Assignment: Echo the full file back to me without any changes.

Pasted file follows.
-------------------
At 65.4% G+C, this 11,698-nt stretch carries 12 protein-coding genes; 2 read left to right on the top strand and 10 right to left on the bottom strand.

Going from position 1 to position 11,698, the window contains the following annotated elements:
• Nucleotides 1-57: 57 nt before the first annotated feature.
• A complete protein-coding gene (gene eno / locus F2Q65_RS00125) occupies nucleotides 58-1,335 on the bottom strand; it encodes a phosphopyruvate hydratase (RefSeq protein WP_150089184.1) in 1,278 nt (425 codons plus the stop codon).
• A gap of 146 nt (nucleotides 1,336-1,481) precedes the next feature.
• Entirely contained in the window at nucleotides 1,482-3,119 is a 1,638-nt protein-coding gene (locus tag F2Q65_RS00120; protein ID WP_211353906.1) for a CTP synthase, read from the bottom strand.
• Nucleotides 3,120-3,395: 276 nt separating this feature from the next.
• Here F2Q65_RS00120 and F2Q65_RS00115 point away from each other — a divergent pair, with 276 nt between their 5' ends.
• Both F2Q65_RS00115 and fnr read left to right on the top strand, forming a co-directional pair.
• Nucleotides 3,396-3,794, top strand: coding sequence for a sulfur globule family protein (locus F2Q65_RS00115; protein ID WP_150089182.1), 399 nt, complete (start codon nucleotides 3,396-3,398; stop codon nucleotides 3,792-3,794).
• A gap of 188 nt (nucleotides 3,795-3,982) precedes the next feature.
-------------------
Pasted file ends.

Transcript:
At 65.4% G+C, this 11,698-nt stretch carries 12 protein-coding genes; 2 read left to right on the top strand and 10 right to left on the bottom strand.

Going from position 1 to position 11,698, the window contains the following annotated elements:
• Nucleotides 1-57: 57 nt before the first annotated feature.
• A complete protein-coding gene (gene eno / locus F2Q65_RS00125) occupies nucleotides 58-1,335 on the bottom strand; it encodes a phosphopyruvate hydratase (RefSeq protein WP_150089184.1) in 1,278 nt (425 codons plus the stop codon).
• A gap of 146 nt (nucleotides 1,336-1,481) precedes the next feature.
• Entirely contained in the window at nucleotides 1,482-3,119 is a 1,638-nt protein-coding gene (locus tag F2Q65_RS00120; protein ID WP_211353906.1) for a CTP synthase, read from the bottom strand.
• Nucleotides 3,120-3,395: 276 nt separating this feature from the next.
• Here F2Q65_RS00120 and F2Q65_RS00115 point away from each other — a divergent pair, with 276 nt between their 5' ends.
• Both F2Q65_RS00115 and fnr read left to right on the top strand, forming a co-directional pair.
• Nucleotides 3,396-3,794, top strand: coding sequence for a sulfur globule family protein (locus F2Q65_RS00115; protein ID WP_150089182.1), 399 nt, complete (start codon nucleotides 3,396-3,398; stop codon nucleotides 3,792-3,794).
• A gap of 188 nt (nucleotides 3,795-3,982) precedes the next feature.